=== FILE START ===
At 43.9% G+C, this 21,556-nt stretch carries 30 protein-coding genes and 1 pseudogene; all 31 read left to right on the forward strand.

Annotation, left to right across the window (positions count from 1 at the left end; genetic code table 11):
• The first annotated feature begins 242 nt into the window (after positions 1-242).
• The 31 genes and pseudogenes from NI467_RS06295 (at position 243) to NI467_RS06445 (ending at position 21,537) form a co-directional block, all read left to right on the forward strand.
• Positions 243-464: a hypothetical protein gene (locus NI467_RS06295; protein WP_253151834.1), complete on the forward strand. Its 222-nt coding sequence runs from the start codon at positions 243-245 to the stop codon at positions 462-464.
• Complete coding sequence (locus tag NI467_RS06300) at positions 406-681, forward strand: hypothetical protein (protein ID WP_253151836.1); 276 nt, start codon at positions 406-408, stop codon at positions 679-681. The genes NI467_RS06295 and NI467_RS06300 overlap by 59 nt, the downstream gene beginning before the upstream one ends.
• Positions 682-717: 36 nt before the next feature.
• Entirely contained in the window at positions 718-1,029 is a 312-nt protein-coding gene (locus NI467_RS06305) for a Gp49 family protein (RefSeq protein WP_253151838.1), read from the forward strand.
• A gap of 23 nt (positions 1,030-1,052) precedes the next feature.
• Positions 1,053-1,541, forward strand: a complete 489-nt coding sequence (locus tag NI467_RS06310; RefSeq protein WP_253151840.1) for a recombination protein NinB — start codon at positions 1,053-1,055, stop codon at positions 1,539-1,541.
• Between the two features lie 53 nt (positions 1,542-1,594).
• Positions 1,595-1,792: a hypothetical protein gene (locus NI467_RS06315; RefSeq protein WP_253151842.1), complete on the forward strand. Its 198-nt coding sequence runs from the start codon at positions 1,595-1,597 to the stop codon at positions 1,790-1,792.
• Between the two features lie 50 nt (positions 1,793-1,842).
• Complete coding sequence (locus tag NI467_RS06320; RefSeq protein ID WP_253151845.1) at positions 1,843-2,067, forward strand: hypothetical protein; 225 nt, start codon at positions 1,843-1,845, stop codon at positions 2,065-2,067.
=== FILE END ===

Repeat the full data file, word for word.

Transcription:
At 43.9% G+C, this 21,556-nt stretch carries 30 protein-coding genes and 1 pseudogene; all 31 read left to right on the forward strand.

Annotation, left to right across the window (positions count from 1 at the left end; genetic code table 11):
• The first annotated feature begins 242 nt into the window (after positions 1-242).
• The 31 genes and pseudogenes from NI467_RS06295 (at position 243) to NI467_RS06445 (ending at position 21,537) form a co-directional block, all read left to right on the forward strand.
• Positions 243-464: a hypothetical protein gene (locus NI467_RS06295; protein WP_253151834.1), complete on the forward strand. Its 222-nt coding sequence runs from the start codon at positions 243-245 to the stop codon at positions 462-464.
• Complete coding sequence (locus tag NI467_RS06300) at positions 406-681, forward strand: hypothetical protein (protein ID WP_253151836.1); 276 nt, start codon at positions 406-408, stop codon at positions 679-681. The genes NI467_RS06295 and NI467_RS06300 overlap by 59 nt, the downstream gene beginning before the upstream one ends.
• Positions 682-717: 36 nt before the next feature.
• Entirely contained in the window at positions 718-1,029 is a 312-nt protein-coding gene (locus NI467_RS06305) for a Gp49 family protein (RefSeq protein WP_253151838.1), read from the forward strand.
• A gap of 23 nt (positions 1,030-1,052) precedes the next feature.
• Positions 1,053-1,541, forward strand: a complete 489-nt coding sequence (locus tag NI467_RS06310; RefSeq protein WP_253151840.1) for a recombination protein NinB — start codon at positions 1,053-1,055, stop codon at positions 1,539-1,541.
• Between the two features lie 53 nt (positions 1,542-1,594).
• Positions 1,595-1,792: a hypothetical protein gene (locus NI467_RS06315; RefSeq protein WP_253151842.1), complete on the forward strand. Its 198-nt coding sequence runs from the start codon at positions 1,595-1,597 to the stop codon at positions 1,790-1,792.
• Between the two features lie 50 nt (positions 1,793-1,842).
• Complete coding sequence (locus tag NI467_RS06320; RefSeq protein ID WP_253151845.1) at positions 1,843-2,067, forward strand: hypothetical protein; 225 nt, start codon at positions 1,843-1,845, stop codon at positions 2,065-2,067.